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Comparison of efficacy of the implantable defibrillator in Europe and in the United States

01.09.2003


ESC Congress 2003



Sudden cardiac death from ventricular tachyarrhythmias is the leading cause of death in Europe and the US. It effects hundreds of thousands people each year. Many of them have known heart disease, mainly coronary artery disease. The implantable defibrillator (ICD) effectively treats such arrhythmias and prevents sudden cardiac death. Identification of patients at risk who may gain profit from prophylactic ICD implantation remains a difficult task for the cardiologist.

The Multicenter Automatic Defibrillator Implantation Trial II (MADIT II) enrolled patients with a history of myocardial infarction and severely depressed left ventricular function without a history of life-threatening arrhythmias. The study was supported by an unrestricted research grant from GUIDANT, St.Paul, Minn. Patients were randomized to receive best medical therapy only or ICD implantation on top of best therapy. Over the course of four years 1232 patients were enrolled from 71 centers in the US and 5 centers in Europe. After a mean follow-up of 20 months, ICD therapy was associated with a 31 percent reduction in the risk of death.


In order to assess potential differences in clinical characteristics and outcome between European and US patients enrolled in the MADIT II trial ICD efficacy in the European patients was compared with US patients. European centers enrolled 109 (9%) of the total 1232 patients. European patients were younger, had a higher prevalence of symptomatic heart failure, but had a higher left ventricular ejection fraction than US patients. The percentage of female patients enrolled in MADIT II was lower in Europe than in the US (8% vs. 16%). Patients in Europe received more single chamber ICDs than US patients (86% vs. 53%). Also medications for the treatment of heart failure were slightly different in European and US patients.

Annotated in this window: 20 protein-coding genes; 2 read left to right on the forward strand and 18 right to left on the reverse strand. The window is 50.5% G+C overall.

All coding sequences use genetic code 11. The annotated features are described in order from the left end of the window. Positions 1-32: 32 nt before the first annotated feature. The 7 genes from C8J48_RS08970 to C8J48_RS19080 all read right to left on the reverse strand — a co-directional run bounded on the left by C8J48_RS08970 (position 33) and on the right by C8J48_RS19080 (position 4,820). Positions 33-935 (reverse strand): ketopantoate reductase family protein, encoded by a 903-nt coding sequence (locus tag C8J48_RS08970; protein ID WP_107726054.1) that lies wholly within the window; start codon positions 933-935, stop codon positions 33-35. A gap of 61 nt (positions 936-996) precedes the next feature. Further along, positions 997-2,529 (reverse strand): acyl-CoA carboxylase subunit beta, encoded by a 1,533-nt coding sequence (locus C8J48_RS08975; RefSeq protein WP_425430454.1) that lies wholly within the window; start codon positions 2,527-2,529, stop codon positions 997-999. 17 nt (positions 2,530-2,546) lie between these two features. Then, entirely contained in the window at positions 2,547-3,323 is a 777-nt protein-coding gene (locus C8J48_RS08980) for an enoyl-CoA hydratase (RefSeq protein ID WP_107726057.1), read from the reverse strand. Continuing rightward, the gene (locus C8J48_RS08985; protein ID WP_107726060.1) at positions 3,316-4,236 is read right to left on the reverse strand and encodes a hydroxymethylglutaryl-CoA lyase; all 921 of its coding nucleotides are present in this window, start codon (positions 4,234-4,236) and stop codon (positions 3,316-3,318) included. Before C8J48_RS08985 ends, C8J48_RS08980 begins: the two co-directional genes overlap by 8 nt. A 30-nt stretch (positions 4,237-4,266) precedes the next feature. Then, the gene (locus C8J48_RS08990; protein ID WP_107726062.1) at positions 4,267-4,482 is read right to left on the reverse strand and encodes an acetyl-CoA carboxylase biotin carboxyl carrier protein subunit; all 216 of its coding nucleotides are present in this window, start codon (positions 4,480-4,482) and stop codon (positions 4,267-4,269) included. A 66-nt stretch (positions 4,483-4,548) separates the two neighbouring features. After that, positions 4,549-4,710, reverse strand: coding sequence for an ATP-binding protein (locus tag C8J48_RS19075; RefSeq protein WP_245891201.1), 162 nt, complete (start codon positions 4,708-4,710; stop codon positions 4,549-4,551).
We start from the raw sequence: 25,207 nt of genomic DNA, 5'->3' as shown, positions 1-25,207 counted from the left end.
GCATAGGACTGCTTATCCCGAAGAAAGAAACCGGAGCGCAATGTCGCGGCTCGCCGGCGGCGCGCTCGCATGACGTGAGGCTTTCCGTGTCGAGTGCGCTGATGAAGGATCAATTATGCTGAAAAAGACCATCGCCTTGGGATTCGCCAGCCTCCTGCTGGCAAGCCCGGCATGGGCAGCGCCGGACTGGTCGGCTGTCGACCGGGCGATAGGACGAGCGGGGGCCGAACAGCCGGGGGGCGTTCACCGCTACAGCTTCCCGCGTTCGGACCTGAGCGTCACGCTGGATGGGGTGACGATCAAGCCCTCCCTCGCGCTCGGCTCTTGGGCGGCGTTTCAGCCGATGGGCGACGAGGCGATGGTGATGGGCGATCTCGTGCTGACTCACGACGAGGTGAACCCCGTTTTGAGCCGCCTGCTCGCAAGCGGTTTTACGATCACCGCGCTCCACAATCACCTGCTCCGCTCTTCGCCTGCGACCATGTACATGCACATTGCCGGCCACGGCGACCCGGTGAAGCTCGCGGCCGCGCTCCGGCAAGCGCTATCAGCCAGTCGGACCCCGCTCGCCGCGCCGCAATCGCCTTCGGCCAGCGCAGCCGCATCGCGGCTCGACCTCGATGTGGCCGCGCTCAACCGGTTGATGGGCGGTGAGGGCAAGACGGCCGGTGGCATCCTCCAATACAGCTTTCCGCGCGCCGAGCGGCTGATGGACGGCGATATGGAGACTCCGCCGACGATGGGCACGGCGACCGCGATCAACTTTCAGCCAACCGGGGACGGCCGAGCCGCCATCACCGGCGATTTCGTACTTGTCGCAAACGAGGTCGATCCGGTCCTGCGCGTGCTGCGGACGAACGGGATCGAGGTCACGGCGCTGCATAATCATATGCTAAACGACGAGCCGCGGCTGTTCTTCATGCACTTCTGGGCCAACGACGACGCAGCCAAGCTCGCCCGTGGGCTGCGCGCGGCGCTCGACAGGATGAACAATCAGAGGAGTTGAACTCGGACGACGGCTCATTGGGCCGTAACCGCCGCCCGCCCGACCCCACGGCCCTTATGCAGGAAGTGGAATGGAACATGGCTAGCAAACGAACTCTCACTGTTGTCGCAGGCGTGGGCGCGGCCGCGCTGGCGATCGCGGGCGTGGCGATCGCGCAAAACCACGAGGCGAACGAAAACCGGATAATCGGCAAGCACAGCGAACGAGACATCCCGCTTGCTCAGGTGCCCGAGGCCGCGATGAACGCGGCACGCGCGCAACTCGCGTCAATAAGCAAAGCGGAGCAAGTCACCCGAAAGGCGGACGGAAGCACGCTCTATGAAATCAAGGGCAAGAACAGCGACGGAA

During the course of the study, appropriate ICD therapy was similar in both groups. There was no difference in the incidence of arrhythmic death, heart failure death and overall mortality between European and US patients.

Although some differences in patient characteristics exist between patients enrolled in MADIT II in Europe and the United States with different rates of implantation of single vs. dual chamber ICD units, ICD efficacy seems to be similar in the two geographic regions.

Dr. Sven Reek
Univ. Hospitals Magdeburg, Div. of Cardiology
Germany

Important: This press release accompanies a poster or oral session given at the ESC Congress 2003. Written by the investigator himself/herself, this press release does not necessarily reflect the opinion of the European Society of Cardiology

Camilla Dormer | alfa
Further information:
http://www.escardio.org

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